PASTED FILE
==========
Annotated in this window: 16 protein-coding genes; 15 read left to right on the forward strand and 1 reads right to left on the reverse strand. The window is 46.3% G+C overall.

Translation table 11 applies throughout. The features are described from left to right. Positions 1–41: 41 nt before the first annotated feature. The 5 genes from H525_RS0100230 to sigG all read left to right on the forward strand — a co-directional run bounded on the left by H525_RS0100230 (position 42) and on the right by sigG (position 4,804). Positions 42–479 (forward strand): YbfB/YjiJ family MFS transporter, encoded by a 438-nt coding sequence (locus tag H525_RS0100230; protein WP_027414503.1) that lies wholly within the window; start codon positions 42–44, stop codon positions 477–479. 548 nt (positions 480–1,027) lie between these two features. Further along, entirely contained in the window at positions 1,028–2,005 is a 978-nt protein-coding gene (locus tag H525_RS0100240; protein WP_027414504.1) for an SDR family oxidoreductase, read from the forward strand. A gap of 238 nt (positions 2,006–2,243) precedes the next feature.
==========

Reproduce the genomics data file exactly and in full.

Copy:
Annotated in this window: 16 protein-coding genes; 15 read left to right on the forward strand and 1 reads right to left on the reverse strand. The window is 46.3% G+C overall.

Translation table 11 applies throughout. The features are described from left to right. Positions 1–41: 41 nt before the first annotated feature. The 5 genes from H525_RS0100230 to sigG all read left to right on the forward strand — a co-directional run bounded on the left by H525_RS0100230 (position 42) and on the right by sigG (position 4,804). Positions 42–479 (forward strand): YbfB/YjiJ family MFS transporter, encoded by a 438-nt coding sequence (locus tag H525_RS0100230; protein WP_027414503.1) that lies wholly within the window; start codon positions 42–44, stop codon positions 477–479. 548 nt (positions 480–1,027) lie between these two features. Further along, entirely contained in the window at positions 1,028–2,005 is a 978-nt protein-coding gene (locus tag H525_RS0100240; protein WP_027414504.1) for an SDR family oxidoreductase, read from the forward strand. A gap of 238 nt (positions 2,006–2,243) precedes the next feature.